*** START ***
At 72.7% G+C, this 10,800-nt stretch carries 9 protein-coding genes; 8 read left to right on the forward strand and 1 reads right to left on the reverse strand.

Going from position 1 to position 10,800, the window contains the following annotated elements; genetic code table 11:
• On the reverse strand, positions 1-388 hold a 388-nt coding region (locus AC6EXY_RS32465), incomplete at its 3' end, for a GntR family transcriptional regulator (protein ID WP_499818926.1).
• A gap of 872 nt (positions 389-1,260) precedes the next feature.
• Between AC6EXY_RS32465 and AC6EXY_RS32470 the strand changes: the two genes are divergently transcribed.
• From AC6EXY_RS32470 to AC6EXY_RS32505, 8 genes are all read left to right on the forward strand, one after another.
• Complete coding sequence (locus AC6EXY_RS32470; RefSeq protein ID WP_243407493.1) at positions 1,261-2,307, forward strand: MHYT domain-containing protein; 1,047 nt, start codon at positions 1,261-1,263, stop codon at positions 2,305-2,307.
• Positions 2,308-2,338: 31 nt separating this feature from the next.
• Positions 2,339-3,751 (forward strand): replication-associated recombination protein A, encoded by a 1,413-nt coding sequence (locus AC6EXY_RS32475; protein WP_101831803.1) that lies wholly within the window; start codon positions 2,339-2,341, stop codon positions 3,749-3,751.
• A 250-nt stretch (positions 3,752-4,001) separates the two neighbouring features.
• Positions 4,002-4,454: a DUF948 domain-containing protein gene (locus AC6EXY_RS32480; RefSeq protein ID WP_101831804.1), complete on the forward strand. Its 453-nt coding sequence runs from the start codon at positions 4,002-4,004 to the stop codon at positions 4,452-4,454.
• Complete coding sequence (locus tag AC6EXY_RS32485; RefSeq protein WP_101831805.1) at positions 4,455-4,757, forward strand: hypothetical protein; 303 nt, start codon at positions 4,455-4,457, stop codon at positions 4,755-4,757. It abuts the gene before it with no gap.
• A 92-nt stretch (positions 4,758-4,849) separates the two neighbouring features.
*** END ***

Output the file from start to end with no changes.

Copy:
At 72.7% G+C, this 10,800-nt stretch carries 9 protein-coding genes; 8 read left to right on the forward strand and 1 reads right to left on the reverse strand.

Going from position 1 to position 10,800, the window contains the following annotated elements; genetic code table 11:
• On the reverse strand, positions 1-388 hold a 388-nt coding region (locus AC6EXY_RS32465), incomplete at its 3' end, for a GntR family transcriptional regulator (protein ID WP_499818926.1).
• A gap of 872 nt (positions 389-1,260) precedes the next feature.
• Between AC6EXY_RS32465 and AC6EXY_RS32470 the strand changes: the two genes are divergently transcribed.
• From AC6EXY_RS32470 to AC6EXY_RS32505, 8 genes are all read left to right on the forward strand, one after another.
• Complete coding sequence (locus AC6EXY_RS32470; RefSeq protein ID WP_243407493.1) at positions 1,261-2,307, forward strand: MHYT domain-containing protein; 1,047 nt, start codon at positions 1,261-1,263, stop codon at positions 2,305-2,307.
• Positions 2,308-2,338: 31 nt separating this feature from the next.
• Positions 2,339-3,751 (forward strand): replication-associated recombination protein A, encoded by a 1,413-nt coding sequence (locus AC6EXY_RS32475; protein WP_101831803.1) that lies wholly within the window; start codon positions 2,339-2,341, stop codon positions 3,749-3,751.
• A 250-nt stretch (positions 3,752-4,001) separates the two neighbouring features.
• Positions 4,002-4,454: a DUF948 domain-containing protein gene (locus AC6EXY_RS32480; RefSeq protein ID WP_101831804.1), complete on the forward strand. Its 453-nt coding sequence runs from the start codon at positions 4,002-4,004 to the stop codon at positions 4,452-4,454.
• Complete coding sequence (locus tag AC6EXY_RS32485; RefSeq protein WP_101831805.1) at positions 4,455-4,757, forward strand: hypothetical protein; 303 nt, start codon at positions 4,455-4,457, stop codon at positions 4,755-4,757. It abuts the gene before it with no gap.
• A 92-nt stretch (positions 4,758-4,849) separates the two neighbouring features.